Community hole:

a well-known and frequently fished area where numerous angler have had success


Submerged aquatic plant of the hornwort family typically found in hard water; characterized by stiff, forked leaves.

Countdown lure:

a lure that sinks in the water at a predictable rate


an object, such as vegetation, a stump or rock, that creates an ambush point for a predator


a lure, most often made of wood or plastic, designed to imitate a swimming baitfish, crawfish or other forage item; diving crankbaits generally float at rest and are characterized by a plastic or metal bill that allows them to be pulled (“dive”) under the water on the retrieve; lipless crankbaits typically sink and run deepest on a slow retrieve and shallowest on a fast retrieve

Crashing (Matt Fishing):

casting directly into thick vegetation mats or bushes with a forceful, short cast; typically, a heavy, bullet shaped weight is used to break through the cover and pull a worm or other soft plastic lure into the open water below the canopy

Craw worm:

soft plastic bait, one half of which emulates a crawfish and the other half of which emulates the shaft of a plastic worm body

Creature bait:

a bulky soft plastic bait with several appendages; most popular for flipping, pitching and Carolina rigging

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Working a lure up and down in the same spot a dozen or more times in a bush or beside a tree.

Darter-head jig:

jig with an arrowhead-shaped head


technique by which a bait is cast and allowed to lie motionless (or with no motion imparted by the angler) for long periods of time


a crankbait designed to run 10 feet deep or more


sonar unit used to anglers to locate and identify underwater features, including fish


sonar unit used to anglers to locate and identify underwater features, including fish

Do Nothing:

technique developed by Charlie Brewer using light spinning tackle to swim a small, weighted plastic worm with a steady retrieve


a soft plastic bait fishing technique utilizing a basic Texas rig which has been modified by placing a plastic or glass bead between the sinker and the hook and shaking the rod tip during the retrieve to create noise


to scale down tackle or lures for a more finesse approach


a mechanical device built into a reel that, when engaged, exerts an adjustable range of pressure on the spool to permit a controlled release of fishing line from the reel; a properly utilized drag prevents line from breaking or hooks from pulling out when fish are hooked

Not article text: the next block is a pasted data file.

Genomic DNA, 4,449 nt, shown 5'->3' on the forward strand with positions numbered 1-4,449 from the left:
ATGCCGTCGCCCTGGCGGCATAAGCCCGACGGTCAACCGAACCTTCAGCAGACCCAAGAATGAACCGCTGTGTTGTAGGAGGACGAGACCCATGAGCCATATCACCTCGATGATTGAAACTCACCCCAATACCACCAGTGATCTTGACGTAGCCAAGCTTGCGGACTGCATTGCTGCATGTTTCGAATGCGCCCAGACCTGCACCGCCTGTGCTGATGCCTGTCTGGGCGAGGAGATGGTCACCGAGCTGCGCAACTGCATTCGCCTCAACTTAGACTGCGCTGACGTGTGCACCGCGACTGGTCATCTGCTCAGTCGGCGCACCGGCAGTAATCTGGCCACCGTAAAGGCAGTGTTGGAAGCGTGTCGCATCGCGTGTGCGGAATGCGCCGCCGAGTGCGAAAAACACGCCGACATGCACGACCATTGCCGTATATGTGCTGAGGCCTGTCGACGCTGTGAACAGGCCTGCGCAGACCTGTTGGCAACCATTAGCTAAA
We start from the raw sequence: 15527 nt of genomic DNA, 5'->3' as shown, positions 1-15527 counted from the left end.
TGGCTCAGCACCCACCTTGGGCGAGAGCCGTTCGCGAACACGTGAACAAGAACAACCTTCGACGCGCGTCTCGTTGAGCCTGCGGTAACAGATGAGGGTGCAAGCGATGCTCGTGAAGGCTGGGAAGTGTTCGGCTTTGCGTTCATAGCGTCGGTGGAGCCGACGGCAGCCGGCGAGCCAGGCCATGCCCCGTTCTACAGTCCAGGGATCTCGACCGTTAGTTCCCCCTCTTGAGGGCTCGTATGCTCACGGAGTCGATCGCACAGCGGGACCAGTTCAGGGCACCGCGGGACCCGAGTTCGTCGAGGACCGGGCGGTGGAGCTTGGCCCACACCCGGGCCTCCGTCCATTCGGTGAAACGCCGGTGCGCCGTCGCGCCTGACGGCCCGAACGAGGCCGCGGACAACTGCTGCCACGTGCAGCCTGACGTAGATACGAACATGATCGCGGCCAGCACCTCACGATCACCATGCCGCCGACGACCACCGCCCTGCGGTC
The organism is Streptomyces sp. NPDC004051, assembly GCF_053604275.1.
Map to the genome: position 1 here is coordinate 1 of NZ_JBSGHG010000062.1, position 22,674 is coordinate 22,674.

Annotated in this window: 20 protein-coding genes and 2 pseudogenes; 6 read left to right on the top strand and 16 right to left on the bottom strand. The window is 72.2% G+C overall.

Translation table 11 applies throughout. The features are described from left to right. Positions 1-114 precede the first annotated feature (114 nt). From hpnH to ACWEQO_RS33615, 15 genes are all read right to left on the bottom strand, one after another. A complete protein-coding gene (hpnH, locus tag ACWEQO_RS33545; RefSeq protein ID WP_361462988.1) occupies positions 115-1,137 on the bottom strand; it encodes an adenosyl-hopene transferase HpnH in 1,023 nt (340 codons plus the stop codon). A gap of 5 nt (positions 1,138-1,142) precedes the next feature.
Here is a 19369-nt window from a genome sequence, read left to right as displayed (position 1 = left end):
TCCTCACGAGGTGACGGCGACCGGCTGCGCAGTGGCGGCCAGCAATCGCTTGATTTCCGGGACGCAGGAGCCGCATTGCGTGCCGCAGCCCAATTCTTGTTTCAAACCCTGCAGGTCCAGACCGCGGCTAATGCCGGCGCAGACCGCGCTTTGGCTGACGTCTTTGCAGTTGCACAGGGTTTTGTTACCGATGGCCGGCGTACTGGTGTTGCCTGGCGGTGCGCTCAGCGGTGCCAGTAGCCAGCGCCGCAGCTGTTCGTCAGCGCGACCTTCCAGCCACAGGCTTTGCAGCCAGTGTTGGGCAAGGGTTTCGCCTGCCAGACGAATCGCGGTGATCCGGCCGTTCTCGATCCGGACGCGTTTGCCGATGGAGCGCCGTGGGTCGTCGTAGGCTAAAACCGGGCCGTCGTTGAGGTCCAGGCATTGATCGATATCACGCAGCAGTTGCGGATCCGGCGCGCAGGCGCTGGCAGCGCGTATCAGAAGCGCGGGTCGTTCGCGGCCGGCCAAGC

Drop shotting:

a fishing technique whereby a worm hook is attached directly to the line above a sinker; typically, a soft plastic bait is affixed to the hook and the rig is presented more or less vertically


an abrupt change in bottom contour, typically at the juncture of a flat and channel; a ledge



The branch of biology dealing with the relationship between organisms and their environment.


Refers to the borders created by a change in the structure or vegetation in a lake. Some examples of edges are tree lines, weed lines, and the edge of a drop-off.

Elite Series angler:

a professional angler in the Bassmaster Elite Series

Emergent Vegetation:

plants rooted in the lake bottom, but their leaves and stems extend out of the water. They grow in wetlands and along the shore, where the water is typically 4 or 5 feet deep.

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Fan Cast:

Making a series of casts only a few degrees apart to cover a half circle (more or less).

Farm Pond:

Small manmade body of water.

Feeder Creek:

Tributary to a stream, river, creek or lake.

Feeding Times:

Certain times of the day when fish are most active. These are associated with the position of the sun and moon and are referred to as solunar tables (also called moon charts) and are predictable for any time and place. See Moon Times.

Feeding Cycle:

Certain regular intervals during which bass satisfy their appetites. Examples: Major or Minor Solunar periods; sunrise, sunset.

Finesse fishing:

technique by which small and/or slow moving lures are used to generate feeding strikes from lethargic bass; commonly regarded as the opposite of power fishing


sonar unit used to anglers to locate and identify underwater features, including fish


the practice of inserting a hypodermic needle through the skin of a bass to release air from the fish’s swim bladder; this method is best left to trained personnel to ensure survival of fish caught from deep water; typically, the fish is held underwater during the procedure, and the needle “fizzes” when it enters the swim bladder


an expanse of bottom with relatively little change in bottom contour or water depth

Flipping (originally “flippin'”):

a fixed-line presentation technique invented by Dee Thomas by which a lure (usually a jig or soft plastic bait) is propelled underhand in pendulum fashion to a point a short distance (usually about 15-18 feet) away

Flipping Stick:

Heavy action fishing rod, 7 to 8 feet long, designed for bass fishing.


technique utilizing a long (typically 8 feet and longer) spinning rod, light line, float and small jig to target suspended bass, especially winter smallmouth

Florida rig:

soft plastic lure rigged self-weedless with a screw-in style slip sinker